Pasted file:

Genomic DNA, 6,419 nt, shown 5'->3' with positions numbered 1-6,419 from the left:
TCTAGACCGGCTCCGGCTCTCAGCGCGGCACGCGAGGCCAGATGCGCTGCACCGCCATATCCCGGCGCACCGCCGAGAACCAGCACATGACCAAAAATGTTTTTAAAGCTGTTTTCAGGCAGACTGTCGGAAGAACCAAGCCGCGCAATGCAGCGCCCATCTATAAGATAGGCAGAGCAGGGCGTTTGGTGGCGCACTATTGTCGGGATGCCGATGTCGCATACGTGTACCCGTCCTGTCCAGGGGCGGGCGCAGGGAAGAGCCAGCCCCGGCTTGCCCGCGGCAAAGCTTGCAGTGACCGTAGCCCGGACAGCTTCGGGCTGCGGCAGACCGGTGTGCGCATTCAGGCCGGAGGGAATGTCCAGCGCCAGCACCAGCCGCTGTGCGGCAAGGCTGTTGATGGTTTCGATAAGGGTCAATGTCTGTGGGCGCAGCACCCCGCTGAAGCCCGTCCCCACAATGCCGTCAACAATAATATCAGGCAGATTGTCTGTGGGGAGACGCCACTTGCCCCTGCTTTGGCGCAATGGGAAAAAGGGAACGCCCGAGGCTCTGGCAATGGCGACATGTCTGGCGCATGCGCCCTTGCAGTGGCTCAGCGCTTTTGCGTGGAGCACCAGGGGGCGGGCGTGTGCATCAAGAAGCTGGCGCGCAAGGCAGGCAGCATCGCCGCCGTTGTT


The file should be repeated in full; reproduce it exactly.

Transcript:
Genomic DNA, 6,419 nt, shown 5'->3' with positions numbered 1-6,419 from the left:
TCTAGACCGGCTCCGGCTCTCAGCGCGGCACGCGAGGCCAGATGCGCTGCACCGCCATATCCCGGCGCACCGCCGAGAACCAGCACATGACCAAAAATGTTTTTAAAGCTGTTTTCAGGCAGACTGTCGGAAGAACCAAGCCGCGCAATGCAGCGCCCATCTATAAGATAGGCAGAGCAGGGCGTTTGGTGGCGCACTATTGTCGGGATGCCGATGTCGCATACGTGTACCCGTCCTGTCCAGGGGCGGGCGCAGGGAAGAGCCAGCCCCGGCTTGCCCGCGGCAAAGCTTGCAGTGACCGTAGCCCGGACAGCTTCGGGCTGCGGCAGACCGGTGTGCGCATTCAGGCCGGAGGGAATGTCCAGCGCCAGCACCAGCCGCTGTGCGGCAAGGCTGTTGATGGTTTCGATAAGGGTCAATGTCTGTGGGCGCAGCACCCCGCTGAAGCCCGTCCCCACAATGCCGTCAACAATAATATCAGGCAGATTGTCTGTGGGGAGACGCCACTTGCCCCTGCTTTGGCGCAATGGGAAAAAGGGAACGCCCGAGGCTCTGGCAATGGCGACATGTCTGGCGCATGCGCCCTTGCAGTGGCTCAGCGCTTTTGCGTGGAGCACCAGGGGGCGGGCGTGTGCATCAAGAAGCTGGCGCGCAAGGCAGGCAGCATCGCCGCCGTTGTT